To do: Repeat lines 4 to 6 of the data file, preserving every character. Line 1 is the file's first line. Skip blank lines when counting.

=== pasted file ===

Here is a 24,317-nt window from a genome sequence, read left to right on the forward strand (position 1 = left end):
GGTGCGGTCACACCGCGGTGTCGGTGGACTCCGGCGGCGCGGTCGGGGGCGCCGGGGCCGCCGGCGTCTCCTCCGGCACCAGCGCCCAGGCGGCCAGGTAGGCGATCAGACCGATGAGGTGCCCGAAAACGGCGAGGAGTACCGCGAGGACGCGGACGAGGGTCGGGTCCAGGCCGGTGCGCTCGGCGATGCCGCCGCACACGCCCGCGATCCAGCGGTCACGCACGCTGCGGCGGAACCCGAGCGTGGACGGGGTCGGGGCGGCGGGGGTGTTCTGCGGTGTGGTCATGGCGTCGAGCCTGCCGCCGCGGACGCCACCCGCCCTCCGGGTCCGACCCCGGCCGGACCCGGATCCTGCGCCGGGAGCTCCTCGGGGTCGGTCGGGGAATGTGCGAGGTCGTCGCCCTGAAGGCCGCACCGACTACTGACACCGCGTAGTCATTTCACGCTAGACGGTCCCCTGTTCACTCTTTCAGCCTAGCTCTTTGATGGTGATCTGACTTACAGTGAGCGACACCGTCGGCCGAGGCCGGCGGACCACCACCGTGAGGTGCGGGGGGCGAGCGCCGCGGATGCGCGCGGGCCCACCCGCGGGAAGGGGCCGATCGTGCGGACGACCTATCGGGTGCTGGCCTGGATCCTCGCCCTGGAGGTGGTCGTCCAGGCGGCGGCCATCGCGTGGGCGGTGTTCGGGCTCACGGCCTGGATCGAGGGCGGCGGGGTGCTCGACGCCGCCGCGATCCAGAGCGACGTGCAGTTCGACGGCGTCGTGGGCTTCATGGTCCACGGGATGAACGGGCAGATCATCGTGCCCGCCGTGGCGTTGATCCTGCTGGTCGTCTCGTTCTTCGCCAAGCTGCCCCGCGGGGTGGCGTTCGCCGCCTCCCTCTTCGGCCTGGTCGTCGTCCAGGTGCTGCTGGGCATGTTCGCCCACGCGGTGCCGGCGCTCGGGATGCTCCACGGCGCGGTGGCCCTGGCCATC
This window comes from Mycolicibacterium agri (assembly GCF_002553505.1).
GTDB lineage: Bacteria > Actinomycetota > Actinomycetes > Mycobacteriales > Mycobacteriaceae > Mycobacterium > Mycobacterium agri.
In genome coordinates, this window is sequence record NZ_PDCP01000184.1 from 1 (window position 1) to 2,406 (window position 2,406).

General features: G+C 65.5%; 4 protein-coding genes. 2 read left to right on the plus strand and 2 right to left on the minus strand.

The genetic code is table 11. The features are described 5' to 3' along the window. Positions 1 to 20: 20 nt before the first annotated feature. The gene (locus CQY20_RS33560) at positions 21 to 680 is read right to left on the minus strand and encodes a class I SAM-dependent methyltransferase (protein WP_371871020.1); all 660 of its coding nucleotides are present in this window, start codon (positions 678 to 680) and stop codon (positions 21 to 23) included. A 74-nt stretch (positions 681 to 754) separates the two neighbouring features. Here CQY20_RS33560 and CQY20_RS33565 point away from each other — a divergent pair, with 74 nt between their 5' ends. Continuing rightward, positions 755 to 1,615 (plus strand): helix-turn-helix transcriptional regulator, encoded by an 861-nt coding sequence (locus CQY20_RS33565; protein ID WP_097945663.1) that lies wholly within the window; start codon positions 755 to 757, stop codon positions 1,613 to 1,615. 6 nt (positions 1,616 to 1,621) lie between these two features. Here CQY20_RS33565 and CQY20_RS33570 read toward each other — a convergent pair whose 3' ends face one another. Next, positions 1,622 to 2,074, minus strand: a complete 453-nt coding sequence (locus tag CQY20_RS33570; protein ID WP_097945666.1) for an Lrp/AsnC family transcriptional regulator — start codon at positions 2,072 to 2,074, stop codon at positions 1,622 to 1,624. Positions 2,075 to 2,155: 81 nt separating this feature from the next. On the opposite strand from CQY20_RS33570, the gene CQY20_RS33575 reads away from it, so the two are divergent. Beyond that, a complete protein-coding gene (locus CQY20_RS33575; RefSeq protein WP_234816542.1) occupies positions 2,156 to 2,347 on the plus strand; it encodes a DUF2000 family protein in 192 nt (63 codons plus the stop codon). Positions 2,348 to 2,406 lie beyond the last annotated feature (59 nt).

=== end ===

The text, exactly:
GTDB lineage: Bacteria > Actinomycetota > Actinomycetes > Mycobacteriales > Mycobacteriaceae > Mycobacterium > Mycobacterium agri.
In genome coordinates, this window is sequence record NZ_PDCP01000184.1 from 1 (window position 1) to 2,406 (window position 2,406).

General features: G+C 65.5%; 4 protein-coding genes. 2 read left to right on the plus strand and 2 right to left on the minus strand.